Digital Image Correlation

Accurate and reliable deformation measurements are a cornerstone of materials testing.  Traditional methods, including strain gauges and extensometers, are both accurate and reliable; however, they provide information only at the site of application.  A more advanced technology, Digital Image Correlation (DIC), is capable of producing non-contact full-field strain measurements of deforming bodies.  Veryst analyzes global deformation measures, such as specimen elongation, and a global view of strain localizations with this technology.  Veryst also uses this methodology to measure local deformation, such as the true strain in a necked tensile specimen.  We can also perform biaxial measurements, permitting the calculation of Poisson’s ratio or Lankford coefficients (r-values).   

The use of non-contact measurements also allows for the testing of fragile or soft materials which may be negatively influenced by an extensometer that is physically attached to the specimen.  When coupled with our high-speed camera, Veryst can determine surface strains of objects deforming at high rates of strain.

DIC_Fig.1
Example of a strain field on an ASTM D638 Type I thermoplastic tensile specimen moments before failure occurs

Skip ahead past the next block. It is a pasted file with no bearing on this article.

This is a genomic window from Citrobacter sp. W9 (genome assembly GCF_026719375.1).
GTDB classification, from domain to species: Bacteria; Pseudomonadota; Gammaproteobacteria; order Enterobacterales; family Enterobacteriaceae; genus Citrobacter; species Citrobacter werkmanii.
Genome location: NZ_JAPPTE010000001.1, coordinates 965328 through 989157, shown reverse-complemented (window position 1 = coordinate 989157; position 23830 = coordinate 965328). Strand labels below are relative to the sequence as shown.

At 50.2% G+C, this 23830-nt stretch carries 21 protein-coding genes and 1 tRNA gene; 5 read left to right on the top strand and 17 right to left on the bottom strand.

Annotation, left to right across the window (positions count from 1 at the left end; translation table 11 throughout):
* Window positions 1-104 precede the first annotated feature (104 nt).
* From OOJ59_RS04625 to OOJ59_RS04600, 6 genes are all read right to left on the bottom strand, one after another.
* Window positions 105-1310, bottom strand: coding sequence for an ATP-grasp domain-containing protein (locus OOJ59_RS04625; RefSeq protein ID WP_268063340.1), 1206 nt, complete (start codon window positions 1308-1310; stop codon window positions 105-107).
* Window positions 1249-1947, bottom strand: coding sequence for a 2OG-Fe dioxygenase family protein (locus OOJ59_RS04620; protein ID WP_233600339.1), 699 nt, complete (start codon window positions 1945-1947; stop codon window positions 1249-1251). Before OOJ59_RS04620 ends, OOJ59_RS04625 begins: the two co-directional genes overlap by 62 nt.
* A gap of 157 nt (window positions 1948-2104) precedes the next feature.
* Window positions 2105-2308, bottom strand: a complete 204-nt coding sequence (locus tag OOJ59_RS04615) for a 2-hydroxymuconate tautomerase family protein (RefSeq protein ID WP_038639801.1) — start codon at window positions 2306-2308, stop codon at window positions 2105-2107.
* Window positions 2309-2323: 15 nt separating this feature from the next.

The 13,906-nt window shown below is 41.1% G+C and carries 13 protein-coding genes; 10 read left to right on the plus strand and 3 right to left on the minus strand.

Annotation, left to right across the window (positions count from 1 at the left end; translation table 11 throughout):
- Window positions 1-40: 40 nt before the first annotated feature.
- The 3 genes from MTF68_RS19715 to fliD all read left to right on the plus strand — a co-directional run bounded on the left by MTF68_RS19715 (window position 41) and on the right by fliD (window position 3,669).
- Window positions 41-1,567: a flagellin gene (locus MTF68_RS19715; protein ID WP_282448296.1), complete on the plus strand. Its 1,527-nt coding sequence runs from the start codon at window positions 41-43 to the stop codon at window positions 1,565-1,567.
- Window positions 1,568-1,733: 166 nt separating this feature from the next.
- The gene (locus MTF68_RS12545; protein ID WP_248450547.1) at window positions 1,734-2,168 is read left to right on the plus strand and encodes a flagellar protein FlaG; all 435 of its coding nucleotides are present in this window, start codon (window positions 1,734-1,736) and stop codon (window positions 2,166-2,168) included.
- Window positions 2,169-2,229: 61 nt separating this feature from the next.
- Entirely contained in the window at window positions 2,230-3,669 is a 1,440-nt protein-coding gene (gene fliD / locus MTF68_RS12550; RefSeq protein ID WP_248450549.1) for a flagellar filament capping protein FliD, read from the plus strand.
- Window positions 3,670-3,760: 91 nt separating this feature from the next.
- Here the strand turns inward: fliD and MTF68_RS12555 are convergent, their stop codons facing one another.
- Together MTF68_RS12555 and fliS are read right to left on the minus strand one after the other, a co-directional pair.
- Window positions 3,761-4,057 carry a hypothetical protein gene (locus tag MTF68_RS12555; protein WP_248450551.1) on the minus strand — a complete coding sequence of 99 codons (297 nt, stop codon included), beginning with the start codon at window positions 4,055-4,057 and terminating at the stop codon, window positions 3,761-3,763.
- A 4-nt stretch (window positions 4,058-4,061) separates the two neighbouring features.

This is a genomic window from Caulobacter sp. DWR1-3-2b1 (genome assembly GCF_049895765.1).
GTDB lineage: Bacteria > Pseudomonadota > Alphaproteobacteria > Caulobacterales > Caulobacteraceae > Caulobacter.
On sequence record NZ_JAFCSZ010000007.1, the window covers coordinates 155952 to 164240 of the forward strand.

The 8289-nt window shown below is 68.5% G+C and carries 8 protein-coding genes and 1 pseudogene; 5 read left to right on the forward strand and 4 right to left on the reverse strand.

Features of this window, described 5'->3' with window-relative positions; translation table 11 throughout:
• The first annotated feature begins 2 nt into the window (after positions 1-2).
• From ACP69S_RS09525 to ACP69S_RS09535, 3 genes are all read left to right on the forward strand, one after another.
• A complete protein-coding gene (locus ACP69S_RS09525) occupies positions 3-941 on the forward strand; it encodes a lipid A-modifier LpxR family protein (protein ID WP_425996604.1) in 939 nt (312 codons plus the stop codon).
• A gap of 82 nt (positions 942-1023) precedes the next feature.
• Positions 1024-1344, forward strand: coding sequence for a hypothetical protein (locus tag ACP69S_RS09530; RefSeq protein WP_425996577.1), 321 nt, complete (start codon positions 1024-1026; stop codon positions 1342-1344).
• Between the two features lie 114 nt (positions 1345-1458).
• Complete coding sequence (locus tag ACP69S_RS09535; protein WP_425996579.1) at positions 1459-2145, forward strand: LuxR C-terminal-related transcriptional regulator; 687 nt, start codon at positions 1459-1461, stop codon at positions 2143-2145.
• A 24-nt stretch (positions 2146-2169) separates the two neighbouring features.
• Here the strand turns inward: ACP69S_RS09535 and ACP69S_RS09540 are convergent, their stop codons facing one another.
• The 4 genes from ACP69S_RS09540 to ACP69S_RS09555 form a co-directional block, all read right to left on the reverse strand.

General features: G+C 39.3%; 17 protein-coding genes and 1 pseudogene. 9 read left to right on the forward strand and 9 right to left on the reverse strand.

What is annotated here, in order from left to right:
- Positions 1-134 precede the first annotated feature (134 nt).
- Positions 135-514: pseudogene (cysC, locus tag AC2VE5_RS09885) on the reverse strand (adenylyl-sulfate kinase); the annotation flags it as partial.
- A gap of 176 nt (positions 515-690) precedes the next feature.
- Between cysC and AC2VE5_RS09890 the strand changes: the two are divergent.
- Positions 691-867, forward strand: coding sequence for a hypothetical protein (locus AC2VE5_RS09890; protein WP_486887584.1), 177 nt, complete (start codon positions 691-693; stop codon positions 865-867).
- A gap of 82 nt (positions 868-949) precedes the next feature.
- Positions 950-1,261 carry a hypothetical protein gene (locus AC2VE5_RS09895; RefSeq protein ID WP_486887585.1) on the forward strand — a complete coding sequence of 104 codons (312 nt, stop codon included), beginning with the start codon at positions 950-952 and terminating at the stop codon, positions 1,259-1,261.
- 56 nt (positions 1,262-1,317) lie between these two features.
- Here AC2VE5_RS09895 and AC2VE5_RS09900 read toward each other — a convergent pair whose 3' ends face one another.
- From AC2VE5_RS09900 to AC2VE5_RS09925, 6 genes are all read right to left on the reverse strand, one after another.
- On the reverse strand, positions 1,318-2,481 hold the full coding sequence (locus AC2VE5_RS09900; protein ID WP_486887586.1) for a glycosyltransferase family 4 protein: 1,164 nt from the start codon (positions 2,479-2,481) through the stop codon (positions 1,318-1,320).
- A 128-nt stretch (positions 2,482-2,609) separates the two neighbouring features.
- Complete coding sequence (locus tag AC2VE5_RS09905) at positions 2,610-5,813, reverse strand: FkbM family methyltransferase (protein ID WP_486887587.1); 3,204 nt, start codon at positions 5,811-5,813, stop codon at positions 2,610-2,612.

While DIC is useful in measuring deformation for standard tensile and compressive tests, it also proves helpful during custom or non-standard tests.  It is possible to track the speckle pattern for a wide range of geometries and test types, including shear testing [lap shear and Iosipescu (V-Notch)].  We can also measure properties of adhesives during peel tests, cleavage tests, and cantilever beam tests.  We additionally use this technology to determine other important variables such as shear strains and rotational measurements.

DIC Fig.2
Mode I adhesive test of a foam adhesive in a double cantilever beam experiment using DIC to track the strain of the adhesive under loading. Data collected in this strain field can be interpreted in different ways, depending on the information needed

 

Video showing strain field during double cantilever beam adhesive test from above image


 

DIC  Fig.3
V-Notch (Iosipescu) shear test on a polyurethane material. This test is primarily used for in-plane shear testing. Typically a strain gauge would be mounted on the specimen in the center notched region, however using DIC we clearly see the bands of shear strain (εxy) throughout the specimen

 

Video of V-Notch (Iosipescu) shear test from above image

 

This video below shows a thin film notched tension test of low-density polypropylene.  The sample has been speckled with paint to measure the strains using DIC up until failure.  We use this data to validate material models and determine the failure behavior of the material.   

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